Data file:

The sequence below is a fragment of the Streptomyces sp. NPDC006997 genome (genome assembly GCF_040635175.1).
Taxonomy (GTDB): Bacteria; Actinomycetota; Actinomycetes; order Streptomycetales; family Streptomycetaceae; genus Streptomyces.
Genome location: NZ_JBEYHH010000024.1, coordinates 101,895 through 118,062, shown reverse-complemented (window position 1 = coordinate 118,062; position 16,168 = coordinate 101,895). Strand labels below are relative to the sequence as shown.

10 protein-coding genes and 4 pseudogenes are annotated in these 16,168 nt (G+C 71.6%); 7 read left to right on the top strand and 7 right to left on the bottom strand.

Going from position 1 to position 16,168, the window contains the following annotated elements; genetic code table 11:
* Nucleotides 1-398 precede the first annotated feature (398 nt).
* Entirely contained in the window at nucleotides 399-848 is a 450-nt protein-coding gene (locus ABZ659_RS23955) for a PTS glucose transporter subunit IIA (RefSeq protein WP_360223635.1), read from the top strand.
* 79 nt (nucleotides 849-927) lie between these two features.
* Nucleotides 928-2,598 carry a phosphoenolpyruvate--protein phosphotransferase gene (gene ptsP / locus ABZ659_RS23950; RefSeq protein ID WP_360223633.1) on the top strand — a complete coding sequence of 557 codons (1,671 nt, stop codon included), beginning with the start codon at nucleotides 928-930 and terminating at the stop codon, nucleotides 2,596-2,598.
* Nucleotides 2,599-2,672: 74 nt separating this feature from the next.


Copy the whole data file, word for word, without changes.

The sequence below is a fragment of the Streptomyces sp. NPDC006997 genome (genome assembly GCF_040635175.1).
Taxonomy (GTDB): Bacteria; Actinomycetota; Actinomycetes; order Streptomycetales; family Streptomycetaceae; genus Streptomyces.
Genome location: NZ_JBEYHH010000024.1, coordinates 101,895 through 118,062, shown reverse-complemented (window position 1 = coordinate 118,062; position 16,168 = coordinate 101,895). Strand labels below are relative to the sequence as shown.

10 protein-coding genes and 4 pseudogenes are annotated in these 16,168 nt (G+C 71.6%); 7 read left to right on the top strand and 7 right to left on the bottom strand.

Going from position 1 to position 16,168, the window contains the following annotated elements; genetic code table 11:
* Nucleotides 1-398 precede the first annotated feature (398 nt).
* Entirely contained in the window at nucleotides 399-848 is a 450-nt protein-coding gene (locus ABZ659_RS23955) for a PTS glucose transporter subunit IIA (RefSeq protein WP_360223635.1), read from the top strand.
* 79 nt (nucleotides 849-927) lie between these two features.
* Nucleotides 928-2,598 carry a phosphoenolpyruvate--protein phosphotransferase gene (gene ptsP / locus ABZ659_RS23950; RefSeq protein ID WP_360223633.1) on the top strand — a complete coding sequence of 557 codons (1,671 nt, stop codon included), beginning with the start codon at nucleotides 928-930 and terminating at the stop codon, nucleotides 2,596-2,598.
* Nucleotides 2,599-2,672: 74 nt separating this feature from the next.